PROFILE: The tale of Tannoy

"We are at the forefront of loudspeaker technology." Those were the words of Tannoy MD Andrzej Sosna, speaking at Prolight + Sound earlier this year.

It’s the sort of statement you might expect from any large audio company exec, but when it comes from the man heading up an historic firm like Tannoy, it’s difficult to argue against such a claim.

Founded as the Tulsemere Manufacturing Company back in 1926, the Tannoy name quickly became a generic term for all public address systems – one that is still used today. It even has its own listing in the Oxford Dictionary – something that only a handful of brands can boast.

The company – part of the TC Group since 2002 – remains one of the major manufacturers of PA and audio equipment for large-scale installation projects, in locations such as Sydney Opera House, the London Palladium and Hong Kong Convention Centre, as well as studio and home environments. It has also successfully maintained its reputation as a true innovator.

One of its many triumphs over the years was the introduction of true point source symmetrical dispersion technology, a unique feature that is still present in its latest product lines, as Sosna explains:

“We are one of the world’s leading manufacturers of loudspeakers first and foremost. We have point source technology, which we have been championing since 1947 and we’re still developing that technology.

“Our passion for innovation is something that runs through every product that we ship to a genuinely global customer base. On the commercial front, Tannoy has been involved in some of the most prestigious installations in the world, and the reason for that is simple; we make expertly designed and constructed loudspeakers products, that as well as sounding and looking great, also represent excellent value.”

It certainly has the history, but research and development is another area in which Tannoy excels. Leading the company’s efforts in the R&D field is director of engineering and pro audio veteran Philippe Robineau, who was largely responsible for designing the firm’s acclaimed QFlex digital beam-steering array loudspeakers, along with its new VLS Series passive column array loudspeaker system (pictured).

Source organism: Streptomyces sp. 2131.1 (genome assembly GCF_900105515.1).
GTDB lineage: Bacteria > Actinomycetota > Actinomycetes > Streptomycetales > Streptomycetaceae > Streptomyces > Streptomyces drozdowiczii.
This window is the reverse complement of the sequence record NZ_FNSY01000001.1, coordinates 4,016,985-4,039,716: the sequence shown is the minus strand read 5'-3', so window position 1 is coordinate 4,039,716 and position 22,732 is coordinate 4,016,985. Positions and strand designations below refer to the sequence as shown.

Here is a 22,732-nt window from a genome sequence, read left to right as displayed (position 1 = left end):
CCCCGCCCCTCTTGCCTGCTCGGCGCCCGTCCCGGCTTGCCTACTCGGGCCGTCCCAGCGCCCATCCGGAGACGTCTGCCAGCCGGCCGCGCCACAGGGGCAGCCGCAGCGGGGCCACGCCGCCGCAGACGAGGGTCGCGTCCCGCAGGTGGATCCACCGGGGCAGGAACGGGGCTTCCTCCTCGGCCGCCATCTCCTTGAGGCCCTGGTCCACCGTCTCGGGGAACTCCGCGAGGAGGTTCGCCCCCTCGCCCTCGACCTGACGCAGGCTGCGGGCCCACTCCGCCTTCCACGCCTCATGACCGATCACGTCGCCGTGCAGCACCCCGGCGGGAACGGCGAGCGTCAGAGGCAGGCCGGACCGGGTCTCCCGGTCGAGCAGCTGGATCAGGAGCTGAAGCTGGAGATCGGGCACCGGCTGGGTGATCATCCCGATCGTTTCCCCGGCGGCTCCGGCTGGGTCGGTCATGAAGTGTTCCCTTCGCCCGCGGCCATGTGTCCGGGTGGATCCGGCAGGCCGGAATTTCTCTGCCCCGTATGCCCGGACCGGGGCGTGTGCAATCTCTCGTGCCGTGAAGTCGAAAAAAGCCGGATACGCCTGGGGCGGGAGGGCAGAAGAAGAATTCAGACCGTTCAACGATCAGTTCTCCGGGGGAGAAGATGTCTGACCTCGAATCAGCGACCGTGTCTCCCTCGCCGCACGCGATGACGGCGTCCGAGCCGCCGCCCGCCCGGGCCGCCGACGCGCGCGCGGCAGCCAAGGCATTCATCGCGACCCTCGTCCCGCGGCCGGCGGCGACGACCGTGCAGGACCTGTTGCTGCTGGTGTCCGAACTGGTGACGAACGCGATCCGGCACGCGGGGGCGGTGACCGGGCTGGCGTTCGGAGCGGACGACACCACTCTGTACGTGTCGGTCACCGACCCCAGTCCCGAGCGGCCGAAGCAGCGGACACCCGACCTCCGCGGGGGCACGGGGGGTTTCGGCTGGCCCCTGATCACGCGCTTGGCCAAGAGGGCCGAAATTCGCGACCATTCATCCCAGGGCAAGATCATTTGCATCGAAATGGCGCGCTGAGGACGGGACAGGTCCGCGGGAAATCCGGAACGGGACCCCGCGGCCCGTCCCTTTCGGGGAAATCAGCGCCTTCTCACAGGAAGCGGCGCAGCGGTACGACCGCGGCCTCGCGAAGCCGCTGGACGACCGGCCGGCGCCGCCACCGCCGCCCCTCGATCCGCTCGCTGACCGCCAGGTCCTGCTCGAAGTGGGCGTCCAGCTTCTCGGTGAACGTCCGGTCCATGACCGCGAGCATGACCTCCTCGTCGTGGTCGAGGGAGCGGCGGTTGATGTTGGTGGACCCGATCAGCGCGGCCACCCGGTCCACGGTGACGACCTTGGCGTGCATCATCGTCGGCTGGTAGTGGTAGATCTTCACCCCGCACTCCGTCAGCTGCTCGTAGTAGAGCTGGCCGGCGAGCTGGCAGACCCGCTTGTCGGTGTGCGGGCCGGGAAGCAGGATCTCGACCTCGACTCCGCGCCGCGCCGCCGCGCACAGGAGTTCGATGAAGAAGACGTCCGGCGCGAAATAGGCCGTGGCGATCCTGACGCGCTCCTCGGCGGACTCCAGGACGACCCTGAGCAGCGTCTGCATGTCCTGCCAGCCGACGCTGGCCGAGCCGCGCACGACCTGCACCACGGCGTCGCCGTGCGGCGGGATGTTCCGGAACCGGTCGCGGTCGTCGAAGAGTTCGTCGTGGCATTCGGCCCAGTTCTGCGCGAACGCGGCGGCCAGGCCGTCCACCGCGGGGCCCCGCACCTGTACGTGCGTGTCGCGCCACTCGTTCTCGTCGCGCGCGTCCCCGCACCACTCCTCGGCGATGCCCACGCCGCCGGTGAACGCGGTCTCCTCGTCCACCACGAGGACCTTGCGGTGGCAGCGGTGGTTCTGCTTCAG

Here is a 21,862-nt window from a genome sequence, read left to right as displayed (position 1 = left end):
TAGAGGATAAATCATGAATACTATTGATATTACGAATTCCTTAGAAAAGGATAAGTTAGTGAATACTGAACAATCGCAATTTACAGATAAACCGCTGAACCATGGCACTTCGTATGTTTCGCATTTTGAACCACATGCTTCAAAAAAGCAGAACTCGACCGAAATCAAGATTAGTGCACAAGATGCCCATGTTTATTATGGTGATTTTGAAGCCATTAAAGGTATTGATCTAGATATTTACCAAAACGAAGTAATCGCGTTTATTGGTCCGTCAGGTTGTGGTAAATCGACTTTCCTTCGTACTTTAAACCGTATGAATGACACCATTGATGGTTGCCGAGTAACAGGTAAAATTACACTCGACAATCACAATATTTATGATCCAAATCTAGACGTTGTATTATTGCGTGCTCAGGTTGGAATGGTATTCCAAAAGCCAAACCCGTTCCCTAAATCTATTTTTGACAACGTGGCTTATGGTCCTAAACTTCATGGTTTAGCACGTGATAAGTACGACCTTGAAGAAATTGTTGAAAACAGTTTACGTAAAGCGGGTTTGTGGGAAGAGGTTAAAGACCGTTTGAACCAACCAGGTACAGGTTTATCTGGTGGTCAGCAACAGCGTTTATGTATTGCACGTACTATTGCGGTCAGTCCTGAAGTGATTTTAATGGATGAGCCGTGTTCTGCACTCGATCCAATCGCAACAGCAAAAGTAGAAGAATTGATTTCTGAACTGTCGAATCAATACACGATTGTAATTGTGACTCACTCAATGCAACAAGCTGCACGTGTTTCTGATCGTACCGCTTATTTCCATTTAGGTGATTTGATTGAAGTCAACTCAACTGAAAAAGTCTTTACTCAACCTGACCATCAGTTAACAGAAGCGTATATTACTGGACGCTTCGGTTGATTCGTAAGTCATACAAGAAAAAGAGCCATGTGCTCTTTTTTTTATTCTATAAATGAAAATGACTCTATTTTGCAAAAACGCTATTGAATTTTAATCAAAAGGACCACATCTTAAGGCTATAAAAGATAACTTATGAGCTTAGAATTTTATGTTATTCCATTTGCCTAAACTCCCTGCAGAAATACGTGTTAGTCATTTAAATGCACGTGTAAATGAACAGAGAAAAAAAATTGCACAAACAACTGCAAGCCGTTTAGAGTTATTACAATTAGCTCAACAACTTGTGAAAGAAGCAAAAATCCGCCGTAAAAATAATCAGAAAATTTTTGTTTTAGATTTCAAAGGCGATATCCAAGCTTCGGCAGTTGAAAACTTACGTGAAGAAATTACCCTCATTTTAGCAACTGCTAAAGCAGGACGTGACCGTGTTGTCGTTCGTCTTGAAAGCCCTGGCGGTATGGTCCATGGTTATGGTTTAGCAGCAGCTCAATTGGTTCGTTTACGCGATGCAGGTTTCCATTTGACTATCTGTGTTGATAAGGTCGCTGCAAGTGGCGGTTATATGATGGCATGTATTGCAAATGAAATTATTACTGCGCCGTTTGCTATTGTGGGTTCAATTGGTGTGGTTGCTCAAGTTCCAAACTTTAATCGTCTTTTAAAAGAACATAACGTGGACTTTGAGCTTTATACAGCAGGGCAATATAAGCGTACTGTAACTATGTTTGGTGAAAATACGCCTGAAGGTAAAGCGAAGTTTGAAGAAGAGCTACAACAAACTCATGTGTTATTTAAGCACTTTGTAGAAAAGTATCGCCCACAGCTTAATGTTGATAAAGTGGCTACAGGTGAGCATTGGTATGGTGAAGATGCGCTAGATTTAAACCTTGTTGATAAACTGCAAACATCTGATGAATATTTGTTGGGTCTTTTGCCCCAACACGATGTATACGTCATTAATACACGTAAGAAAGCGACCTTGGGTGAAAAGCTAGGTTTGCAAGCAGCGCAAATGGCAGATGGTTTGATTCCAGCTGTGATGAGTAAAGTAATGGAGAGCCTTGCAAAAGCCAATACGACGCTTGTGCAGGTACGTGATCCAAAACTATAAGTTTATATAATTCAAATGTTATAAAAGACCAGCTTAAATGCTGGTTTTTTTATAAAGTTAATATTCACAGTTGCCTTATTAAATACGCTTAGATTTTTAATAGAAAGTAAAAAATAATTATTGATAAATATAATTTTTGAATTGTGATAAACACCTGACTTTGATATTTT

“VLS is one of our architectural products and it follows on from QFlex,” said Sosna. “The VLS allows us to have a passive, lower cost option for customers who don’t necessarily need the complexity of QFlex. QFlex has some developments coming that are quite exciting for the future.”

Speaking of the future, what can we expect to see from the company in the next few years? Like virtually every other global manufacturer, the firm has noticed the effect of the difficult economic climate on the industry, but it looks like things could be on the up, and some big plans are in place at Tannoy HQ.

“The key growth areas for Tannoy is a large focus on the installed sound market, and we see the potential as very strong,” Sosna added. “The economy has been a little tougher the last few years, but we are now starting to see action in that part of the market.”

Tannoy has the advantage of being a well-established brand in a highly competitive marketplace, but it’s not the sort of company to rely too heavily on its prestigious name alone. An ongoing dedication to advancement in its chosen sectors, which shows no sign of slowing down, is one of the many reasons why it has stayed strong for so long.

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